The technological revolution is a chance to boldly rethink human capital, say thought leaders in an InfraTalk Policy Roundtable discussion.
The transportation construction industry is contending with two major shakeups: the introduction of a raft of disruptive new technologies and the aging of its workforce. However, a trio of leaders speaking at last week’s “Chasing Innovation in the Industry: Workforce Readiness, Technology Adoption and Social Sustainability” Roundtable, presented by InfraTalk America, said these are opportunities for the industry to recalibrate its approach to its human capital and better meet the needs of the future.
During the presentation, some of the industry’s top workforce and technological thought leaders laid out an inspiring framework for how the industry can achieve both better productivity and a more stable roster of talent.
Panelist Tara Blythe, Infotech’s Chief People Officer, said the transportation construction industry is unique in having such a high level of age diversity. Even so, she went on to state, attracting and retaining younger workers will require a new approach.
“We are seeing some of the highest turnover rates in decades: 38 percent turnover in the technology industry and 50 percent across industries including construction,” she said. “People are expensive. You need to retain the people in your industry.”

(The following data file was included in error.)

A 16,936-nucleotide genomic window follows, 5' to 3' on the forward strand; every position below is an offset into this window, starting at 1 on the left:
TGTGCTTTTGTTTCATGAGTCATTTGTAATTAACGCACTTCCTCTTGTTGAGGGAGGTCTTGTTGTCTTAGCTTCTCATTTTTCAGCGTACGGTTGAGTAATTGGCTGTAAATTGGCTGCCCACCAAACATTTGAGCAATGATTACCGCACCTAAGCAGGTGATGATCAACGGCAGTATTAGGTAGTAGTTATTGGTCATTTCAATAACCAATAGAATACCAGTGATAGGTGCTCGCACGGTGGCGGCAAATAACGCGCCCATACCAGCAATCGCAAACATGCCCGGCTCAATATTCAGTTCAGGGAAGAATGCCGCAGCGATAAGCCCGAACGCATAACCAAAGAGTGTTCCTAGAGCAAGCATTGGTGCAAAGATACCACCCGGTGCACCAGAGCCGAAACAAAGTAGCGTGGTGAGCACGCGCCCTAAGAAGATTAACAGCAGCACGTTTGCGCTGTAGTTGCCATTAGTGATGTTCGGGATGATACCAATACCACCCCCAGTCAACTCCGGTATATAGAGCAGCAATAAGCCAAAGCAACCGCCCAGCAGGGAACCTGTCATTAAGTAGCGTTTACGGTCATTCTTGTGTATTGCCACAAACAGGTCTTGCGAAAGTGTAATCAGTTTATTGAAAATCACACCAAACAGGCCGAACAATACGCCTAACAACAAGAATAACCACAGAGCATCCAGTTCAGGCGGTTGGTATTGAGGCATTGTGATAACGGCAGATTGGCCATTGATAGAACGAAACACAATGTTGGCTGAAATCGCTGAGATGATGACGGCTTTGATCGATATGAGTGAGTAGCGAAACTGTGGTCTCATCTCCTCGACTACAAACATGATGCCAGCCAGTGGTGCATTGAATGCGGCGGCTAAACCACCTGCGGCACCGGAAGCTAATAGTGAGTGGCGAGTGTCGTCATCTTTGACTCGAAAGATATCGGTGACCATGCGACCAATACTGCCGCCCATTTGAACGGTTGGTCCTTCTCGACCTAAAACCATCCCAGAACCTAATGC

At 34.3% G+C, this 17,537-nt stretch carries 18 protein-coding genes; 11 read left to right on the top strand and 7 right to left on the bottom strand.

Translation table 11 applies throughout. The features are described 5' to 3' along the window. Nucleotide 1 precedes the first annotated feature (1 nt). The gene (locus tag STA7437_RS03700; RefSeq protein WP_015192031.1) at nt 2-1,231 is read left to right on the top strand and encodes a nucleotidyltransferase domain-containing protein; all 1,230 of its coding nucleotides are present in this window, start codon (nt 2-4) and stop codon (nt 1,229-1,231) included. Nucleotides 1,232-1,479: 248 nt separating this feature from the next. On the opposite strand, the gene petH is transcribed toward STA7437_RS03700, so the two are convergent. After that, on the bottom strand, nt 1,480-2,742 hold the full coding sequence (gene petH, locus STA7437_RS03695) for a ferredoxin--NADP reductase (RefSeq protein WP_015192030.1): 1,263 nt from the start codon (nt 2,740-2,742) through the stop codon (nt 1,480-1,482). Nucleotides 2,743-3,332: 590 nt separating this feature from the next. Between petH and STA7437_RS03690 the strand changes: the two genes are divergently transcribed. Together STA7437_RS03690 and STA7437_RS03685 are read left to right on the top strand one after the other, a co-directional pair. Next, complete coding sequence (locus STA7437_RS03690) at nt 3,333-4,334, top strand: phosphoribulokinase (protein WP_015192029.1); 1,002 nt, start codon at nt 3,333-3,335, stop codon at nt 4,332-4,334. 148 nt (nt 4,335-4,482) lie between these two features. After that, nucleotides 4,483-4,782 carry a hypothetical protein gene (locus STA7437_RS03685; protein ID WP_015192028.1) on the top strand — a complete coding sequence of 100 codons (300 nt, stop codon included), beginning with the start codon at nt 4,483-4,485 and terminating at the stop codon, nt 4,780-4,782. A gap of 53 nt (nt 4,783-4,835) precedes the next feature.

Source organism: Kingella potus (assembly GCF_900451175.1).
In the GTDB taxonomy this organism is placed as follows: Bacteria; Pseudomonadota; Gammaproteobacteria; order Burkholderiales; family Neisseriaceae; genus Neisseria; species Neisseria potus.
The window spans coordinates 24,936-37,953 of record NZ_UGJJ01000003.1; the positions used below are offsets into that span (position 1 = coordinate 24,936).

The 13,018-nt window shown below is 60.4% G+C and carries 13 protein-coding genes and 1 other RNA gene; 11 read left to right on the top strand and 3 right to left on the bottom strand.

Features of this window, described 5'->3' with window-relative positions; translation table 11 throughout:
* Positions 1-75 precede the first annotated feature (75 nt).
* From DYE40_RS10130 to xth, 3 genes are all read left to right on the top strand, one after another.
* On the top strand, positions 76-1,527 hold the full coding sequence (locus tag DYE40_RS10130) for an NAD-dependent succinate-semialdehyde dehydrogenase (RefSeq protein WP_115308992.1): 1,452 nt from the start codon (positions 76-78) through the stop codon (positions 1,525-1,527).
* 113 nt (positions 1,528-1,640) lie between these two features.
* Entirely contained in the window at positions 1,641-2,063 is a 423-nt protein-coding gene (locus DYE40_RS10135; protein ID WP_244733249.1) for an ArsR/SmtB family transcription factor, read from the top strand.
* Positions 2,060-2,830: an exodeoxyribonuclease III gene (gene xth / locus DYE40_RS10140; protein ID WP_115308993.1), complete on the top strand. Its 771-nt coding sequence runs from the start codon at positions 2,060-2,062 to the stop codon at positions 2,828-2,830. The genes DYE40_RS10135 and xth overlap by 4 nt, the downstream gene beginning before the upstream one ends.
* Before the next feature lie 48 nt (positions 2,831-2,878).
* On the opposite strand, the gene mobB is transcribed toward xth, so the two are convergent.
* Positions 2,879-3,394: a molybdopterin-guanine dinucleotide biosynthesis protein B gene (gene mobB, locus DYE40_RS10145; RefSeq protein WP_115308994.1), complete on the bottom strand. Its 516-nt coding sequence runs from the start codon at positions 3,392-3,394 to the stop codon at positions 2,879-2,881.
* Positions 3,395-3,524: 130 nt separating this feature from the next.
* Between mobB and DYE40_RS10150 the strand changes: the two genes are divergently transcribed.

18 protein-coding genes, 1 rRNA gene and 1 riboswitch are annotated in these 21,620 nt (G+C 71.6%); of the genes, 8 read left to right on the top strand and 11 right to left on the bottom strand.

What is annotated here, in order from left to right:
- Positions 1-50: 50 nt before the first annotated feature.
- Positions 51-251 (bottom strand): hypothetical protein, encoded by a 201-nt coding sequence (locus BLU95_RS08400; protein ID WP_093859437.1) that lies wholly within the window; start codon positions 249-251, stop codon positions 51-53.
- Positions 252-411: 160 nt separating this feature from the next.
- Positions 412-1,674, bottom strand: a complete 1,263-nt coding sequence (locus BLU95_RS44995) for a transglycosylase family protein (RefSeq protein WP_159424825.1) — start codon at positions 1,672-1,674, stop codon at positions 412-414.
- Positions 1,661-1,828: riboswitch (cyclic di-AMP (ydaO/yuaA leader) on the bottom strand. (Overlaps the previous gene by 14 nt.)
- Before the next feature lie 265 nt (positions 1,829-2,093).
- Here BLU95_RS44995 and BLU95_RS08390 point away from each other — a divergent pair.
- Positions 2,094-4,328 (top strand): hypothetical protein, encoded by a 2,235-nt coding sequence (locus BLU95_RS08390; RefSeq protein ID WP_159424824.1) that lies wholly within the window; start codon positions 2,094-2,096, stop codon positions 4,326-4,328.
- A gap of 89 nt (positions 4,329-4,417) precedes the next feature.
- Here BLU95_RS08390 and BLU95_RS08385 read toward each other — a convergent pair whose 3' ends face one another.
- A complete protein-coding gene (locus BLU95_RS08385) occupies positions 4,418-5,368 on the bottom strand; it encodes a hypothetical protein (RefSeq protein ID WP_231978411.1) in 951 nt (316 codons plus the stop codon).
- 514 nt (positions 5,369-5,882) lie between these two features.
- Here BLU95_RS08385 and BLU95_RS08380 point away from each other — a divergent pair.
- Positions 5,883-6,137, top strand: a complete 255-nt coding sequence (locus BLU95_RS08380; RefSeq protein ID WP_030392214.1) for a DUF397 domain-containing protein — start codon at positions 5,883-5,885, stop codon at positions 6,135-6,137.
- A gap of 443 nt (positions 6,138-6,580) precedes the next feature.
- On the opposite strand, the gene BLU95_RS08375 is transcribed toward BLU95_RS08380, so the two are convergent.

Evangelia Tripolitis, a Technical Consultant and Sustainability Analyst at Trimble, said workforce issues are affecting profitability in the private sector and productivity in the public. The construction industry, which has been relatively slow to embrace new technology, has seen its productivity fall 29 percent since the 1990s compared to other sectors.
Tripolitis introduced the idea of “social sustainability” as a framework to address both human resource issues and wider social concerns. That concept both includes and expands on traditional ideas about environmental sustainability. Tripolitis noted that the presentation was originally supposed to be held live at the IHEEP 2022 Conference in Fort Myers, Florida, but had to be cancelled due to the destruction caused by Hurricane Ian. “Social sustainability” also incorporates concerns like safety, diversity and inclusion and sincere public engagement.
Advanced technology can play an important role in achieving many of these goals, the panelists said. For example, 3D modeling can give public participants in a transportation project a clearer sense of what the project will really look like when it is completed.
Digital delivery has an important role to play in these discussions, the panelists said. Jennifer Steen, Highways and Roads BIM Director at the design firm HDR, said new technology has the potential to break down barriers in the industry and improve communication. These new processes and workflows helped the industry adjust to the disruption of the pandemic.
All the speakers emphasized that through investing in current workers, companies can not only retain employees, but also help them grow and succeed.
“The world will change more in the next 20 years, many people have said, more than it has in the last 2000,” Blythe said. “Are we ready for it?”